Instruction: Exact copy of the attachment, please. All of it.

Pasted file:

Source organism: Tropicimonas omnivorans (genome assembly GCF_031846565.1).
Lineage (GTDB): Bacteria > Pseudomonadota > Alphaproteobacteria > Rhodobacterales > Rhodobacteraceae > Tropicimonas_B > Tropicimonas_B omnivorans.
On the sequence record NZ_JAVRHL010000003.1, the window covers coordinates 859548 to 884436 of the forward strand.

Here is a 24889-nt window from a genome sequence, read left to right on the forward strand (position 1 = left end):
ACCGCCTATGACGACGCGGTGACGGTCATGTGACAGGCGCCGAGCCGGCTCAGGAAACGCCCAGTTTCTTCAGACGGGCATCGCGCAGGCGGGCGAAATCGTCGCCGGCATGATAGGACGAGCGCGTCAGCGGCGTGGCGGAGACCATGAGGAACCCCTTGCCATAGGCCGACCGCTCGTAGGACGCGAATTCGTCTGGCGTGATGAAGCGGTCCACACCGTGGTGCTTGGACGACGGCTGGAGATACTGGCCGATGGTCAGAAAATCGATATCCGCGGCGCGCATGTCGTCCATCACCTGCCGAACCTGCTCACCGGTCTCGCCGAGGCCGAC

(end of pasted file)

Source organism: Tropicimonas omnivorans (genome assembly GCF_031846565.1).
Lineage (GTDB): Bacteria > Pseudomonadota > Alphaproteobacteria > Rhodobacterales > Rhodobacteraceae > Tropicimonas_B > Tropicimonas_B omnivorans.
On the sequence record NZ_JAVRHL010000003.1, the window covers coordinates 859548 to 884436 of the forward strand.

Here is a 24889-nt window from a genome sequence, read left to right on the forward strand (position 1 = left end):
ACCGCCTATGACGACGCGGTGACGGTCATGTGACAGGCGCCGAGCCGGCTCAGGAAACGCCCAGTTTCTTCAGACGGGCATCGCGCAGGCGGGCGAAATCGTCGCCGGCATGATAGGACGAGCGCGTCAGCGGCGTGGCGGAGACCATGAGGAACCCCTTGCCATAGGCCGACCGCTCGTAGGACGCGAATTCGTCTGGCGTGATGAAGCGGTCCACACCGTGGTGCTTGGACGACGGCTGGAGATACTGGCCGATGGTCAGAAAATCGATATCCGCGGCGCGCATGTCGTCCATCACCTGCCGAACCTGCTCACCGGTCTCGCCGAGGCCGAC